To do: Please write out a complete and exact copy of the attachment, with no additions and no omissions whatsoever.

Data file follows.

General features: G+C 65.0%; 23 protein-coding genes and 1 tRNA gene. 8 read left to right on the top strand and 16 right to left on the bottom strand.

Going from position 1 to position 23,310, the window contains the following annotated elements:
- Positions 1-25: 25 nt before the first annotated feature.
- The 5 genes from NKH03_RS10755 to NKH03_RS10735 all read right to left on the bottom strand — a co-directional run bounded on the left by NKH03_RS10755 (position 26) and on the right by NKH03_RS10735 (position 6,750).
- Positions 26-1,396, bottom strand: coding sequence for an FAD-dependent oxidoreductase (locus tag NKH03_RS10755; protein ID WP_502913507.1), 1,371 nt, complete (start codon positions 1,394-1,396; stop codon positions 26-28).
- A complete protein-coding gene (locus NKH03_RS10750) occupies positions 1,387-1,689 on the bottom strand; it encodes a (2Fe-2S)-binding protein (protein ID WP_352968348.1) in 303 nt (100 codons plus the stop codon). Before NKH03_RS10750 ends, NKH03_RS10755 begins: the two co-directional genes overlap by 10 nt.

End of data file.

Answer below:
General features: G+C 65.0%; 23 protein-coding genes and 1 tRNA gene. 8 read left to right on the top strand and 16 right to left on the bottom strand.

Going from position 1 to position 23,310, the window contains the following annotated elements:
- Positions 1-25: 25 nt before the first annotated feature.
- The 5 genes from NKH03_RS10755 to NKH03_RS10735 all read right to left on the bottom strand — a co-directional run bounded on the left by NKH03_RS10755 (position 26) and on the right by NKH03_RS10735 (position 6,750).
- Positions 26-1,396, bottom strand: coding sequence for an FAD-dependent oxidoreductase (locus tag NKH03_RS10755; protein ID WP_502913507.1), 1,371 nt, complete (start codon positions 1,394-1,396; stop codon positions 26-28).
- A complete protein-coding gene (locus NKH03_RS10750) occupies positions 1,387-1,689 on the bottom strand; it encodes a (2Fe-2S)-binding protein (protein ID WP_352968348.1) in 303 nt (100 codons plus the stop codon). Before NKH03_RS10750 ends, NKH03_RS10755 begins: the two co-directional genes overlap by 10 nt.